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Superintendent Chambers: School safety is our top priority in Okaloosa County

Safer, stronger schools are the top priority for the Okaloosa County School District. The tragic events at Robb Elementary School in Uvalde, Texas, remind us that we must be ever vigilant in taking the necessary steps to keep our children and staff out of harm’s way.

No words can express the heartbreak we feel for those families and their community. Each time such a tragedy occurs, it’s natural for all to be grieving the senseless loss of life while at the same time asking honest questions about the safety measures in our own schools.

While the following actions are not exhaustive, they form the basic structure of the School District’s school safety and security protocols.

School safety plans are continually reviewed, revised and re-emphasized.

To answer some of these questions, we want the families and citizens of Okaloosa County to know how we’ve strengthened our safety protocols by adding additional security layers and ensuring we will continue to do so. Our schools' final single point of entry and perimeter security projects will be complete by the start of school in the fall of 2022, years ahead of schedule, thanks to the voter-approved one-half-cent sales tax revenue.

In addition, our safety technology has been significantly enhanced in recent years. For example, innovations within our radio and voice communications enable an immediate lockdown enacted anywhere or by anyone in the building. So whether a physical education teacher outside sees something suspicious or an administrator in the front parking lot at the beginning of the day detects a developing situation, staff in various locations can alert the building to potential threats. Time is of the essence when it comes to school safety.

Lockdown protocols and processes are routinely practiced in all schools to ensure preparation for any potential security breach. Classroom doors remain locked throughout the school day. Our outer doors are also secured, and additional layers of perimeter fencing are in place. Those details are essential because an active assailant is likely to pass by a locked door or gate. Extra layers of perimeter fencing discourage or delay those seeking to enter our schools without checking in through the front office, giving responders time to counter the situation.

School safety hardening efforts became a top priority for Gov. Ron DeSantis in the aftermath of the 2018 Parkland school shooting. When he assumed office in 2019, the governor issued executive orders calling for the Florida Department of Education and the Florida Department of Law Enforcement to use appropriated funds for resources to identify and neutralize threats in schools.
DeSantis’ school hardening measures were fully supported by former Sheriff Larry Ashley of the Okaloosa County Sheriff’s Office (OCSO). Through our partnership with OCSO, every school has at least one school resource officer (SRO). Additionally, our high schools have two SROs on campus. These highly-trained law enforcement officers support district and school comprehensive safety plans and are prepared to respond to situations at a moment’s notice. Our SROs know seconds matter.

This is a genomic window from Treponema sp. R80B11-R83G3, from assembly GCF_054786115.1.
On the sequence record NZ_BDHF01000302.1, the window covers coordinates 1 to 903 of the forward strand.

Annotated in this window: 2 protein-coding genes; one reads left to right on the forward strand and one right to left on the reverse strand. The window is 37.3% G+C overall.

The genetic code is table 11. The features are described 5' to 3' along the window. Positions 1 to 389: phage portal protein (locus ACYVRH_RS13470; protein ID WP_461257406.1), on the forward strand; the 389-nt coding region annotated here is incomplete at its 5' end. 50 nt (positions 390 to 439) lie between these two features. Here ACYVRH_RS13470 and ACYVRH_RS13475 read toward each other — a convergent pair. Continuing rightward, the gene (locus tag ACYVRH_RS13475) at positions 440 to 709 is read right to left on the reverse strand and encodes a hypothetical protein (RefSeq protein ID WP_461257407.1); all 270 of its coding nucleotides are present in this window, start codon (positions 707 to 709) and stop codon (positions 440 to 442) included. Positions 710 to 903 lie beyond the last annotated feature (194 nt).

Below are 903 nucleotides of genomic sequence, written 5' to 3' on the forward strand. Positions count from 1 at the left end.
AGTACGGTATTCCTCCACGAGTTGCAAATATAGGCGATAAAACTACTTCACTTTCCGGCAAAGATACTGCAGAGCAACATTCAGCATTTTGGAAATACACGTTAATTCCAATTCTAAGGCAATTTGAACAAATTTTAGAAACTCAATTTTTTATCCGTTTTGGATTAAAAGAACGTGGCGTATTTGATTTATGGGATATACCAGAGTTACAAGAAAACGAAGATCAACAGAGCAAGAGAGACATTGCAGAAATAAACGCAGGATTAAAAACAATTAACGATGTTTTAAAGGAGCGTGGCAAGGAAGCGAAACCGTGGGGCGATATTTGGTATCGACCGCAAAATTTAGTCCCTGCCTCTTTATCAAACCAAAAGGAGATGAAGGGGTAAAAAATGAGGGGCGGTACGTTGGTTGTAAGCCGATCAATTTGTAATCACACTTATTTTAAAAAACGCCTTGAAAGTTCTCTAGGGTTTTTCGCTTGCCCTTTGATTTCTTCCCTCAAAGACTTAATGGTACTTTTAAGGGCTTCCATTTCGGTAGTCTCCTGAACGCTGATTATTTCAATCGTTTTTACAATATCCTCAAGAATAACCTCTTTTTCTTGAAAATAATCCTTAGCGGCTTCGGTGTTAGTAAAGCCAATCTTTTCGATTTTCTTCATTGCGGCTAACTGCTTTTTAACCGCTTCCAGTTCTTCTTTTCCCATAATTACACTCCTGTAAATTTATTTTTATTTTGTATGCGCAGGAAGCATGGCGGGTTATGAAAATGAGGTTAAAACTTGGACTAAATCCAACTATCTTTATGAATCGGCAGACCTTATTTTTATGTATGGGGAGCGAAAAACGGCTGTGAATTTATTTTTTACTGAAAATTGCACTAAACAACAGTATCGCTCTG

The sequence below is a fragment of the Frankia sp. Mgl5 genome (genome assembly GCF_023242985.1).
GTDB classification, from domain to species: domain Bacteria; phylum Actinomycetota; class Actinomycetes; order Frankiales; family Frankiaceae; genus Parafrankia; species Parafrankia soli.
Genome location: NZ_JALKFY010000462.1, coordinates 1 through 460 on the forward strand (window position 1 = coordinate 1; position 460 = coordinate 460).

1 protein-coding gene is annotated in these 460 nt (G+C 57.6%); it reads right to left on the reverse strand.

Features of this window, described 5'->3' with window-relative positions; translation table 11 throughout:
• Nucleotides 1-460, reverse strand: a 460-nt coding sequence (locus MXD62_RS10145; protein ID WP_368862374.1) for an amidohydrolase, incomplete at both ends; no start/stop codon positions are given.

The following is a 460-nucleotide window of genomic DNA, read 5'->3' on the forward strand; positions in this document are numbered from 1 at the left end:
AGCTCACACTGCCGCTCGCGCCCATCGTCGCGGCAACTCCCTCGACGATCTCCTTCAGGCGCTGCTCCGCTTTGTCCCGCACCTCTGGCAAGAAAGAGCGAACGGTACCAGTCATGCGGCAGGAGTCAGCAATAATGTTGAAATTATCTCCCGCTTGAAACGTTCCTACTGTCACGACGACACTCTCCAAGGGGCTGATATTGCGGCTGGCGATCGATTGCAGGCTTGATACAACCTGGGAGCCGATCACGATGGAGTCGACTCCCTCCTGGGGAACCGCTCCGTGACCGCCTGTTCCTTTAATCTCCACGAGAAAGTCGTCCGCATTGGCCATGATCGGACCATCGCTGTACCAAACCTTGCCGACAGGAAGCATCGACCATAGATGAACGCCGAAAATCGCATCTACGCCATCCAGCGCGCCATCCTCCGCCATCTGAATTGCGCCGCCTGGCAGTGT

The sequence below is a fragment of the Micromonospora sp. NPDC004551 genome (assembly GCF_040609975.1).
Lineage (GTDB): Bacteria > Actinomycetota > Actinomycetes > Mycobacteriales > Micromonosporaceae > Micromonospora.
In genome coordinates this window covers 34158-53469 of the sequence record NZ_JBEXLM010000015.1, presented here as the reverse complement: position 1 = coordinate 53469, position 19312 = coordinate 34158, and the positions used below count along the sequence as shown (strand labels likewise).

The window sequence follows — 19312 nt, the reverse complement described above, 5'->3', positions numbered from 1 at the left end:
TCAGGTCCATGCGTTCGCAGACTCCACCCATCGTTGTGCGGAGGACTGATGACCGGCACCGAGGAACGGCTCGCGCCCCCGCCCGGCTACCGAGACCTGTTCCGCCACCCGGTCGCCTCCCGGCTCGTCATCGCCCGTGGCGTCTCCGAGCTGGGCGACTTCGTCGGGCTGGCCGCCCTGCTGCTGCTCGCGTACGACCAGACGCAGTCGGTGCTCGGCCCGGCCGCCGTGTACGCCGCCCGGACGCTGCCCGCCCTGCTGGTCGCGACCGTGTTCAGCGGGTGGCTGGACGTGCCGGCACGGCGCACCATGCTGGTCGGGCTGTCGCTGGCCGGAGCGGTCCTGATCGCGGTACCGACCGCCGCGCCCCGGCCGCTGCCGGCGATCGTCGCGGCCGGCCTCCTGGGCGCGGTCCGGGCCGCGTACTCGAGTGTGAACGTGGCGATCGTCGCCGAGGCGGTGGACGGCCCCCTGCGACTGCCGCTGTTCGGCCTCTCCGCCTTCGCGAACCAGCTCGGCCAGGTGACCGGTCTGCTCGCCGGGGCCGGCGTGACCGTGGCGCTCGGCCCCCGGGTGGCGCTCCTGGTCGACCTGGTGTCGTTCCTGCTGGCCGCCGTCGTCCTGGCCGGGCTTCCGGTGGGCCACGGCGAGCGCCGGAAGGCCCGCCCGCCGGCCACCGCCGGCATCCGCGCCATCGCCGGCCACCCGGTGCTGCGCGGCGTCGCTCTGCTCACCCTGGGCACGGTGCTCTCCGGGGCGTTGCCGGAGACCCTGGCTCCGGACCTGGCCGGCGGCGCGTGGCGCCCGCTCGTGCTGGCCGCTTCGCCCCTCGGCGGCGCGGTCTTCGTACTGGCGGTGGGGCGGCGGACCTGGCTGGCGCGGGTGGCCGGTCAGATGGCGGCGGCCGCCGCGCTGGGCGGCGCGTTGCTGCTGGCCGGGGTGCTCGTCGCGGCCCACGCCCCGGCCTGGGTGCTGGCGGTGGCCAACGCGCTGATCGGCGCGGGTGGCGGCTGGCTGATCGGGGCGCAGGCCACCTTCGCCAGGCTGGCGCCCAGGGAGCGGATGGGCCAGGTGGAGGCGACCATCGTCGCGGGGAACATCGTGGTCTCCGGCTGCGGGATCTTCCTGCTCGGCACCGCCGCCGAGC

In addition to their role as first responders, SROs act as liaisons between the school and outside agencies and reinforce positive behaviors through relationship building. We greatly appreciate Sheriff Eric Aiden, who continues the tradition of an unwavering commitment to Okaloosa’s schools. The OCSO SRO program is renowned and has been selected twice in the past five years as the best in the state by the Florida Association of School Resource Officers. We are fortunate to have a program of this caliber as part of the team!

As extra layers of safety, our district implemented the Aaron Feis Guardian Program three years ago, which provides other armed personnel on campus who are highly trained to respond to an active assailant. Our camera systems have been updated and are now directly linked to the Sheriff’s Office Emergency Operations Center to allow real-time access to any school in a crisis.

In addition, the Safer Watch App, recently highlighted by local media, enables any employee to create a direct 911 link from their device and gives them the ability to communicate through voice, text or video, whichever is called for by the situation. This app allows immediate reporting of an active assailant. When seconds count, the initial response to an active security breach cannot be delayed due to incomplete information.

All of the above (and more) are in place to respond to an active assailant. But that only tells half of the story. How we work to prevent tragedies like those that occurred at Robb Elementary and Marjorie Stoneman Douglas High School is equally as important as how we respond to an event once it has begun. Proper school safety protocols involve both response and prevention.